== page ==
Inflation Indexing and its Macroeconomic Effects

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Inflation Indexing and its Macroeconomic Effects
Inflation is often used to refer to an increase in overall price levels in an economy. Inflation is represented in changes in the cost of living for households as well as production costs for businesses. Thus, it is important to measure inflation accurately. There are a number of different methods for measuring inflation, and as such, it is crucial that the measurements are factual and not manipulated by governmental agencies for political gain.
Price measures
As stated above, there are a multitude of tools for measuring inflation, one of which is the Producer Price Index (PPI). The PPI surveys a sample of manufacturers in order to measure the cost of a set of goods and services bought by the firms (Mankiw, 2012). A rise in the producer price index can be a precursor to rises in other indexes since manufacturers will pass on rising costs to consumers. An accurate PPI is therefore particularly important because the PPI can help companies make informed decisions about future contracts and necessary price changes (Cheolbeom, & Deockhyun, 2011).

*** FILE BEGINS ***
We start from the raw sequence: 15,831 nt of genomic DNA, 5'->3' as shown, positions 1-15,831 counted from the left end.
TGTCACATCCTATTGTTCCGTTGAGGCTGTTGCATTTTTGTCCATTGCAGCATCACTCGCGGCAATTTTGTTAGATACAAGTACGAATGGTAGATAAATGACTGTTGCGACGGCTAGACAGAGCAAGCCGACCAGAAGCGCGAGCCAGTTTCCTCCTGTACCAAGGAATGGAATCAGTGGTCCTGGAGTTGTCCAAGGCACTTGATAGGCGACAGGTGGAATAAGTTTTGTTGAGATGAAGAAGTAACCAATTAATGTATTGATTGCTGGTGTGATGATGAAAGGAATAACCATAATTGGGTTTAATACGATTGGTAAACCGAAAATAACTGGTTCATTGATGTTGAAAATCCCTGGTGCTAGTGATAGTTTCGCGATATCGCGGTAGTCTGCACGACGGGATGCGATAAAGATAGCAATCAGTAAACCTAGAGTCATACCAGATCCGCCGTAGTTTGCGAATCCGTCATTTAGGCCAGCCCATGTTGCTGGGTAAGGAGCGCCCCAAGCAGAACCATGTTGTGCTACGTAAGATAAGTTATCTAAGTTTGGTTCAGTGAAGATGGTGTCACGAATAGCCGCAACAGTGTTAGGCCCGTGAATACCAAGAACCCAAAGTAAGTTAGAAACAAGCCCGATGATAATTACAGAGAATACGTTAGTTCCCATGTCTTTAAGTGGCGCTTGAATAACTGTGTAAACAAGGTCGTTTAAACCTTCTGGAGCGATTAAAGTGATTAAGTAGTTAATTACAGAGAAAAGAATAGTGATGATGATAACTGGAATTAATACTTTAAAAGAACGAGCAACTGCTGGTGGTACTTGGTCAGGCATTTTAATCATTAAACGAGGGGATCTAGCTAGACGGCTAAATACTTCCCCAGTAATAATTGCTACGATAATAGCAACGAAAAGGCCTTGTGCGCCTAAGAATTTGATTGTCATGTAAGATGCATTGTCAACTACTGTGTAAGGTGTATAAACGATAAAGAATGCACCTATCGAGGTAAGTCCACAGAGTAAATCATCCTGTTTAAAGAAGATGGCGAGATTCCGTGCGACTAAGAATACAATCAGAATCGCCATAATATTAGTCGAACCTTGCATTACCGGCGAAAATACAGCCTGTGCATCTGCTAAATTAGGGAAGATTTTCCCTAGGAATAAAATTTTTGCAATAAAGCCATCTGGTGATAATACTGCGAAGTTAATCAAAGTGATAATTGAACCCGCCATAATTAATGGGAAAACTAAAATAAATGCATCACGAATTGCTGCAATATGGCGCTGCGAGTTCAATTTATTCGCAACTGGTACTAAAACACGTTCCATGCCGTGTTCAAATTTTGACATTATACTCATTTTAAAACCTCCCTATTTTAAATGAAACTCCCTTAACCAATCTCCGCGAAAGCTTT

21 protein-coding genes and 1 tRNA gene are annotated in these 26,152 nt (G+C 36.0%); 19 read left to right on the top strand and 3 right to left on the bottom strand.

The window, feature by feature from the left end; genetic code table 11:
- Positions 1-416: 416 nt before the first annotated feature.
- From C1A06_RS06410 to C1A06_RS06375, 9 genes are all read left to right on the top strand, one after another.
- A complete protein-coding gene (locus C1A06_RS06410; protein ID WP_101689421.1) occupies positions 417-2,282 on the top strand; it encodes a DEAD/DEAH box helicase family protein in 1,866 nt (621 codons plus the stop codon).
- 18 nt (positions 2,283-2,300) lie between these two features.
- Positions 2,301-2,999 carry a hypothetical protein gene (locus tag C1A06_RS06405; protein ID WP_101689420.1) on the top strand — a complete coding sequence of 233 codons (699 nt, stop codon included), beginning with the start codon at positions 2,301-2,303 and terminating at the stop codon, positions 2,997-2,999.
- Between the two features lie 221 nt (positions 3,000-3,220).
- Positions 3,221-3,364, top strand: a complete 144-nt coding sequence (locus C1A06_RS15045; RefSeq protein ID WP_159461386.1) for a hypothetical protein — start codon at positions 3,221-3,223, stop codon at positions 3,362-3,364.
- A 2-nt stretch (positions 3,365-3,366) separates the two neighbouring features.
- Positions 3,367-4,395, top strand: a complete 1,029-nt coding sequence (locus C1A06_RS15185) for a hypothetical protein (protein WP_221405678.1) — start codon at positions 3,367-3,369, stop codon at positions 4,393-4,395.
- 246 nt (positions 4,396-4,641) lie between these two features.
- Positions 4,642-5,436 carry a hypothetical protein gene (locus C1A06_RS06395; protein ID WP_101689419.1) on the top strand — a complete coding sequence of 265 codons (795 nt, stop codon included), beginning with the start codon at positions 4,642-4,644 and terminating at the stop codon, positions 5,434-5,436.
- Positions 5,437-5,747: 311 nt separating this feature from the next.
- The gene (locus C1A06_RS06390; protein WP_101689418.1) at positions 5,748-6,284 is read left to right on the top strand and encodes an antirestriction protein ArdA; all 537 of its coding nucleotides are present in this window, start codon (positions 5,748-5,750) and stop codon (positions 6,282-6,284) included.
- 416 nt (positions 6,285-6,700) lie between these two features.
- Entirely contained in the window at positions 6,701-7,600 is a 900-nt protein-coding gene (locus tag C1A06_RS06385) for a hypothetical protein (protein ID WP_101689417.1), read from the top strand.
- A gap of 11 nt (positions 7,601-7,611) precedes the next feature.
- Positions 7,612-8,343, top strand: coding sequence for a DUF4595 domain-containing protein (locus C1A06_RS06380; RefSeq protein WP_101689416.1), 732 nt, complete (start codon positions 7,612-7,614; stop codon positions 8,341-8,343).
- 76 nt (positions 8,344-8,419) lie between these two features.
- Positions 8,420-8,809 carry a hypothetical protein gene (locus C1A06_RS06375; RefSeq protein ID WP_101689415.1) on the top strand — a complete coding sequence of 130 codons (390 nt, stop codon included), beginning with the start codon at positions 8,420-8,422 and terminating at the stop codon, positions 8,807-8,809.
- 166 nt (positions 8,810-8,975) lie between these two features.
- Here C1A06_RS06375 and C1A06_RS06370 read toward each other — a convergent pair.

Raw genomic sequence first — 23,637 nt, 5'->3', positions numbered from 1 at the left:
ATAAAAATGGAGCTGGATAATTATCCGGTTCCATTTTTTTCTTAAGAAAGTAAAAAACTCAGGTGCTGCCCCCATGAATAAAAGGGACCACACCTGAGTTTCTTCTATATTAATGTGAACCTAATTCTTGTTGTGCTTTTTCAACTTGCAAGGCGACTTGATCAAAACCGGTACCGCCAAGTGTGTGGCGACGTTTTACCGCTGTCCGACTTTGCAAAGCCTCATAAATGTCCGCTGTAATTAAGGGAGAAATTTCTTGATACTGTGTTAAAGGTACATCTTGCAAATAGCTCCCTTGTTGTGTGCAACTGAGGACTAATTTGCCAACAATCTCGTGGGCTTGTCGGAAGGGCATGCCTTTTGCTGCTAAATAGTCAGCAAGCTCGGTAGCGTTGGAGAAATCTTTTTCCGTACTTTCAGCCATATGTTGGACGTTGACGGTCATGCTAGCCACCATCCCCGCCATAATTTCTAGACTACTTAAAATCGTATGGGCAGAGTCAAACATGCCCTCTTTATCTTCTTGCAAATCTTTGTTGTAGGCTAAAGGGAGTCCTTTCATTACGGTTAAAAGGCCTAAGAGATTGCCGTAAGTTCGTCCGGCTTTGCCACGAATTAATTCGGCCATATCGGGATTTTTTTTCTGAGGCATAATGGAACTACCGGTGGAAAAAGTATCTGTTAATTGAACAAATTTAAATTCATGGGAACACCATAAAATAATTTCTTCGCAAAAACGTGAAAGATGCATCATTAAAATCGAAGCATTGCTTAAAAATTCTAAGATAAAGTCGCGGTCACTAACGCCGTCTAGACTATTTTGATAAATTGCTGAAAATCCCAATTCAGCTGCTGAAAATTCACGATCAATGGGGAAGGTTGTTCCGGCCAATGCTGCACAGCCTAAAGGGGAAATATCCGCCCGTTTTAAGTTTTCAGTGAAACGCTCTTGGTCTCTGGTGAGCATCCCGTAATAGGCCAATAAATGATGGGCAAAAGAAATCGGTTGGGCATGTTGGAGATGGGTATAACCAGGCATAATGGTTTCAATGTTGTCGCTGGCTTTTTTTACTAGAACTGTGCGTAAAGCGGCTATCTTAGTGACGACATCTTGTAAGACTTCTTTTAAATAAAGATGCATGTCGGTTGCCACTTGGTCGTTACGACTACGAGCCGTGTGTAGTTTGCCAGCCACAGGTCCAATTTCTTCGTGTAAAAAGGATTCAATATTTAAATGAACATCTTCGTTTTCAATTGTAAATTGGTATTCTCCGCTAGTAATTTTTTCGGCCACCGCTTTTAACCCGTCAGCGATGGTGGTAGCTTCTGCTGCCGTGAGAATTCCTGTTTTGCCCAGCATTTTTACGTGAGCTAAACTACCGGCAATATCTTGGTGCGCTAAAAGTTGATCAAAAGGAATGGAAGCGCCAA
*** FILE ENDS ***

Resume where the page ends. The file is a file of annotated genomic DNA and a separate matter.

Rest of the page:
Another option, known as the GDP deflator, uses the prices of everything produced in an economy (weighted by how much of each of those things is produced), and the changes in value of those items and services over a base period. In other words, the GDP deflator is used to measure the difference in real GDP and Nominal GDP. It is an important indicator of economic conditions as it

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